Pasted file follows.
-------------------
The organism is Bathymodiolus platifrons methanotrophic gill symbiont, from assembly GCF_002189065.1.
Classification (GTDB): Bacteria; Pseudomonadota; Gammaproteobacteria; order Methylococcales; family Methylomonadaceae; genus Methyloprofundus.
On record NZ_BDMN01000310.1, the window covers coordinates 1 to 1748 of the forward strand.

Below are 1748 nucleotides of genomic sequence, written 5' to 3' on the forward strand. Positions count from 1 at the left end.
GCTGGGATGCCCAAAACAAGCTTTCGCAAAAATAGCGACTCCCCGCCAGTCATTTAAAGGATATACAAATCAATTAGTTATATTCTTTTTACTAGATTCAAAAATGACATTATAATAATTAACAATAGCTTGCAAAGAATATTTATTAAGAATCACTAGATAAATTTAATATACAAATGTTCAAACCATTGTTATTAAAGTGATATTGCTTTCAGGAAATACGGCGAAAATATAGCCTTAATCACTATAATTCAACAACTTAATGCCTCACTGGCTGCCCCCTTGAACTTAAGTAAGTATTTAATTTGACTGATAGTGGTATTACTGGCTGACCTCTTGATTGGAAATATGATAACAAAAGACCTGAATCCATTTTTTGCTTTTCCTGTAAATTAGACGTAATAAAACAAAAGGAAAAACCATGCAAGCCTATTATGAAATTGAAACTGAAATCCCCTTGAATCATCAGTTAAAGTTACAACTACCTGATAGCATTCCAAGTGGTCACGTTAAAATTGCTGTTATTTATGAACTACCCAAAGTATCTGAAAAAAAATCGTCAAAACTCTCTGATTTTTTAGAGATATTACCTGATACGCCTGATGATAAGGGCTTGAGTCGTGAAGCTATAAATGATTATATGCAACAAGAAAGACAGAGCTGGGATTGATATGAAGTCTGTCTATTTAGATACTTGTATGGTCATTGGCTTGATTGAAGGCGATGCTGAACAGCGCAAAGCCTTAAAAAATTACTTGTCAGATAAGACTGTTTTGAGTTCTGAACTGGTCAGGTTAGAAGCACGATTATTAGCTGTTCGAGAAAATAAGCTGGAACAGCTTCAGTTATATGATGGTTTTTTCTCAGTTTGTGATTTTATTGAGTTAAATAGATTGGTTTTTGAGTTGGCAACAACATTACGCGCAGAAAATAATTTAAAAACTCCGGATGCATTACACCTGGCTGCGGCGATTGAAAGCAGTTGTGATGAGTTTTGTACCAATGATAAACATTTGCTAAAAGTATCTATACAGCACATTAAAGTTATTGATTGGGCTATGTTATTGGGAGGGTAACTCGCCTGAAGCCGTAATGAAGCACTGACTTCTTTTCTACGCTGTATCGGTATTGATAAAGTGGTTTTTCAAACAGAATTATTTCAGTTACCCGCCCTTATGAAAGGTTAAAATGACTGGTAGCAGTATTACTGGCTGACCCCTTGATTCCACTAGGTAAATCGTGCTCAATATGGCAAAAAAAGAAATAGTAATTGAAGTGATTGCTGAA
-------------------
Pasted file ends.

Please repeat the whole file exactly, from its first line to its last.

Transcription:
The organism is Bathymodiolus platifrons methanotrophic gill symbiont, from assembly GCF_002189065.1.
Classification (GTDB): Bacteria; Pseudomonadota; Gammaproteobacteria; order Methylococcales; family Methylomonadaceae; genus Methyloprofundus.
On record NZ_BDMN01000310.1, the window covers coordinates 1 to 1748 of the forward strand.

Below are 1748 nucleotides of genomic sequence, written 5' to 3' on the forward strand. Positions count from 1 at the left end.
GCTGGGATGCCCAAAACAAGCTTTCGCAAAAATAGCGACTCCCCGCCAGTCATTTAAAGGATATACAAATCAATTAGTTATATTCTTTTTACTAGATTCAAAAATGACATTATAATAATTAACAATAGCTTGCAAAGAATATTTATTAAGAATCACTAGATAAATTTAATATACAAATGTTCAAACCATTGTTATTAAAGTGATATTGCTTTCAGGAAATACGGCGAAAATATAGCCTTAATCACTATAATTCAACAACTTAATGCCTCACTGGCTGCCCCCTTGAACTTAAGTAAGTATTTAATTTGACTGATAGTGGTATTACTGGCTGACCTCTTGATTGGAAATATGATAACAAAAGACCTGAATCCATTTTTTGCTTTTCCTGTAAATTAGACGTAATAAAACAAAAGGAAAAACCATGCAAGCCTATTATGAAATTGAAACTGAAATCCCCTTGAATCATCAGTTAAAGTTACAACTACCTGATAGCATTCCAAGTGGTCACGTTAAAATTGCTGTTATTTATGAACTACCCAAAGTATCTGAAAAAAAATCGTCAAAACTCTCTGATTTTTTAGAGATATTACCTGATACGCCTGATGATAAGGGCTTGAGTCGTGAAGCTATAAATGATTATATGCAACAAGAAAGACAGAGCTGGGATTGATATGAAGTCTGTCTATTTAGATACTTGTATGGTCATTGGCTTGATTGAAGGCGATGCTGAACAGCGCAAAGCCTTAAAAAATTACTTGTCAGATAAGACTGTTTTGAGTTCTGAACTGGTCAGGTTAGAAGCACGATTATTAGCTGTTCGAGAAAATAAGCTGGAACAGCTTCAGTTATATGATGGTTTTTTCTCAGTTTGTGATTTTATTGAGTTAAATAGATTGGTTTTTGAGTTGGCAACAACATTACGCGCAGAAAATAATTTAAAAACTCCGGATGCATTACACCTGGCTGCGGCGATTGAAAGCAGTTGTGATGAGTTTTGTACCAATGATAAACATTTGCTAAAAGTATCTATACAGCACATTAAAGTTATTGATTGGGCTATGTTATTGGGAGGGTAACTCGCCTGAAGCCGTAATGAAGCACTGACTTCTTTTCTACGCTGTATCGGTATTGATAAAGTGGTTTTTCAAACAGAATTATTTCAGTTACCCGCCCTTATGAAAGGTTAAAATGACTGGTAGCAGTATTACTGGCTGACCCCTTGATTCCACTAGGTAAATCGTGCTCAATATGGCAAAAAAAGAAATAGTAATTGAAGTGATTGCTGAA